Hattip to Ed Morrissey at Hot Air. It is one of the rich ironies of our time that colleges and universities which were once hailed as centers of independent inquiry and temples of freedom of thought are often now centers of frantic intolerance and temples of deadening ideological conformity. Case in point Duke University where, apparently, a pro-life point of view in regard to motherhood is considered to be beyond the pale.
Duke University’s Women’s Center has canceled an event about motherhood because the sponsor was engaging in pro-life expression elsewhere on campus. A Women’s Center representative told Duke Students for Life (DSFL) that “we have a problem” and an ideological “conflict” with the event, which was supposedly canceled to protect Duke women from encountering the event during the group’s “traumatizing” pro-life “Week for Life.” The group’s president has turned to the Foundation for Individual Rights in Education (FIRE) for help.
“Duke appears to have an unwritten but officially enforced stance regarding abortion that has resulted in pro-life groups being shut out of the Women’s Center,” said FIRE Vice President Robert Shibley. “This treatment is a deeply hypocritical violation of the Women’s Center’s promise that it ‘welcomes discordant viewpoints from varied experiences.’”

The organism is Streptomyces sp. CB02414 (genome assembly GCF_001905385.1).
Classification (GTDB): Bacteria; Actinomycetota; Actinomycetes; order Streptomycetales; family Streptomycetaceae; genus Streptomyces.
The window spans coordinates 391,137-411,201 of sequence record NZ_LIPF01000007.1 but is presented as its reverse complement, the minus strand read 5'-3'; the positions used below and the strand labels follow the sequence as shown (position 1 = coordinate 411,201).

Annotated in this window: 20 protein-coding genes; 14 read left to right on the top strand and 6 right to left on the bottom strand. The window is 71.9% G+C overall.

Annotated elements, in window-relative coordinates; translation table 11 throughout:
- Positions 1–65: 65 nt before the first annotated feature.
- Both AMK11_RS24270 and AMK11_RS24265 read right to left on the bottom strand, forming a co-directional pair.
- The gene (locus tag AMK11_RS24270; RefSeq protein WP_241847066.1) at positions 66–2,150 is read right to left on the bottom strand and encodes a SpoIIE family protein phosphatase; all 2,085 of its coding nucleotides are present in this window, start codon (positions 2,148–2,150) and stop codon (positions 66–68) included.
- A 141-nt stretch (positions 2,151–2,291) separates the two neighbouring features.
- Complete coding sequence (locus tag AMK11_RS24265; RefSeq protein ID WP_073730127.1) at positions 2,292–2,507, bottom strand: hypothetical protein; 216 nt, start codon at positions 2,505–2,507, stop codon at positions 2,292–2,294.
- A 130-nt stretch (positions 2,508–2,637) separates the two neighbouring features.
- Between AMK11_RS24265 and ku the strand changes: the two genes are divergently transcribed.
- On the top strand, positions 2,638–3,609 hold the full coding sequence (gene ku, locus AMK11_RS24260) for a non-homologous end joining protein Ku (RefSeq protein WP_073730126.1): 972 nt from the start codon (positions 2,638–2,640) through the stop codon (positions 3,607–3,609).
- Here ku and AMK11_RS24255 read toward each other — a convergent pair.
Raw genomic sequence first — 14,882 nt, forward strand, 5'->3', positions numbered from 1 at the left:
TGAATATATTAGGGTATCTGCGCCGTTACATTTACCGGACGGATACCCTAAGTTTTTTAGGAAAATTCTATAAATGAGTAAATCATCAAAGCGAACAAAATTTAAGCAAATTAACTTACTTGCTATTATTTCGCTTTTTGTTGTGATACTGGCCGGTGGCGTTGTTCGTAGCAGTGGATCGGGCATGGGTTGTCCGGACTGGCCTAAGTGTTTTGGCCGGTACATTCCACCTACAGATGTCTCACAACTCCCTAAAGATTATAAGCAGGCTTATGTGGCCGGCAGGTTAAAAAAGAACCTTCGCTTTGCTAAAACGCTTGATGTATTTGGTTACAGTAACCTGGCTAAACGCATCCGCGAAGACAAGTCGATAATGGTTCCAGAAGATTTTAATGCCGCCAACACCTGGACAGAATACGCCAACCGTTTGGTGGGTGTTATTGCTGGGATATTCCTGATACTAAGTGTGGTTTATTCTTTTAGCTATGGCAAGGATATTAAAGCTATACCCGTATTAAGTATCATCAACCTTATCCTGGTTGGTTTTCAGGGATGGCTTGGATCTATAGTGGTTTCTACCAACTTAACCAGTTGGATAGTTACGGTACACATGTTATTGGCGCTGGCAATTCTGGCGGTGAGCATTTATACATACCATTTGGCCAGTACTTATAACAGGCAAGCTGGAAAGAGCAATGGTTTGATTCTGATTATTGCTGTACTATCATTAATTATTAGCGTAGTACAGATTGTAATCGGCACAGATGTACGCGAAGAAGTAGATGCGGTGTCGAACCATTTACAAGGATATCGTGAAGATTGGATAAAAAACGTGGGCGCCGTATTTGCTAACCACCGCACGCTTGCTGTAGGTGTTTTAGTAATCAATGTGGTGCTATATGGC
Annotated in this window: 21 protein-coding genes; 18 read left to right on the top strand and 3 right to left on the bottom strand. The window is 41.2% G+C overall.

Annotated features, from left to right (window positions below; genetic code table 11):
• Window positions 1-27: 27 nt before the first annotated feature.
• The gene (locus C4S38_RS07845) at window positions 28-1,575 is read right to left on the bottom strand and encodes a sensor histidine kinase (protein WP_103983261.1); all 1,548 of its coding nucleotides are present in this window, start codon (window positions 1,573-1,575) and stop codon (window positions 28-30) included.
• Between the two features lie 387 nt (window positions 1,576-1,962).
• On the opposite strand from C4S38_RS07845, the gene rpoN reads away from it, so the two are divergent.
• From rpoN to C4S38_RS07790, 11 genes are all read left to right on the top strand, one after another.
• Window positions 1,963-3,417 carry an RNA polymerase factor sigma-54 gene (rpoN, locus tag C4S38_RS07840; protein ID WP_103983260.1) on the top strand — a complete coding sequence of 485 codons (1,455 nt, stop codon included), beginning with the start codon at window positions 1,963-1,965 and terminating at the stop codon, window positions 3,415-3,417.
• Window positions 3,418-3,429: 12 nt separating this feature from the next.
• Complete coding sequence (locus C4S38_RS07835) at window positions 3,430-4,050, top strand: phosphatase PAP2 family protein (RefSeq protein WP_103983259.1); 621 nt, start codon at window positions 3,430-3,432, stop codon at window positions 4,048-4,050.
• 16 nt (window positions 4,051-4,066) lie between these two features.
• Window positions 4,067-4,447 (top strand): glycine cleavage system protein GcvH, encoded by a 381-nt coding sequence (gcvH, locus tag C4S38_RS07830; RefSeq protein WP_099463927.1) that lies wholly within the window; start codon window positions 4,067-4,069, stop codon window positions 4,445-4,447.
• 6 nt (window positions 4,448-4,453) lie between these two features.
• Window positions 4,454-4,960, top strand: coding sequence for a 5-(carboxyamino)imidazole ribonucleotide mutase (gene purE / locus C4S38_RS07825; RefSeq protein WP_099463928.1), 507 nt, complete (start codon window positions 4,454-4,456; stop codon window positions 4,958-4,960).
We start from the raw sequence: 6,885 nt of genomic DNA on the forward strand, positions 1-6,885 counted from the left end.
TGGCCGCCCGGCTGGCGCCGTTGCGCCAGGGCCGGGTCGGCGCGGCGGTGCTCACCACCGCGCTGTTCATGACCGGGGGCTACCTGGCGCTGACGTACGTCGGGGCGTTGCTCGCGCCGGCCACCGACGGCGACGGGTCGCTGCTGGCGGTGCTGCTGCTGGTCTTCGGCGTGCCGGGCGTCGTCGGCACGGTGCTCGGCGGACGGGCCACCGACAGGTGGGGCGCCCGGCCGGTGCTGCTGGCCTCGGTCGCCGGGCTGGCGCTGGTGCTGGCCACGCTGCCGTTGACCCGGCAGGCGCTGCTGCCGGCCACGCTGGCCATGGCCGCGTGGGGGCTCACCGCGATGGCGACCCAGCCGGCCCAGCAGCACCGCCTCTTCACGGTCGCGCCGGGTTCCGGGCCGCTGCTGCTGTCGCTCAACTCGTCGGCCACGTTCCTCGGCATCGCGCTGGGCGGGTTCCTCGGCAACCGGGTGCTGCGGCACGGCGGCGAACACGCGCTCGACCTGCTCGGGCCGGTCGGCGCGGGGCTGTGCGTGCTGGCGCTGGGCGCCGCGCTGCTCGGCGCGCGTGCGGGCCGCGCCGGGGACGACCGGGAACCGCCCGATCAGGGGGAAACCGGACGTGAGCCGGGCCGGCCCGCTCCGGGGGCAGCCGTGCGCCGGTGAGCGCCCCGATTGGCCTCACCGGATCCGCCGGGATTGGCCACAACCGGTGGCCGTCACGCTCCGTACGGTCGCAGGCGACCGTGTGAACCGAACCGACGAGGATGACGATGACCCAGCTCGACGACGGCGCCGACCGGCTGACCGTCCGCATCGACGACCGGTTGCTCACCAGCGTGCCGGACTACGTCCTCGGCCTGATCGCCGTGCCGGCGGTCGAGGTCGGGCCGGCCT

As part of a “Week for Life” series of events held at Duke over March 15-19, DSFL had reserved a Women’s Center space for a “Discussion with a Duke Mother” on March 18. A Duke student and mother was to speak about motherhood and the challenges of being in both roles. But the day before the event, the reservation was abruptly canceled in a voicemail to the group.
Meeting with the group on March 18, Duke Women’s Center Gender Violence Prevention Specialist Martin Liccardo said that because the event was associated with the Week for Life and DSFL, the event could not be held at the Women’s Center.
Liccardo told the group that the prospect of holding a pro-life event in the Women’s Center during Week for Life was too upsetting for some students: “We had a very strong reaction from students in general who use our space who said this was something that was upsetting and not OK. So based on that, we said, OK, we are going to respond to this and stop the program.”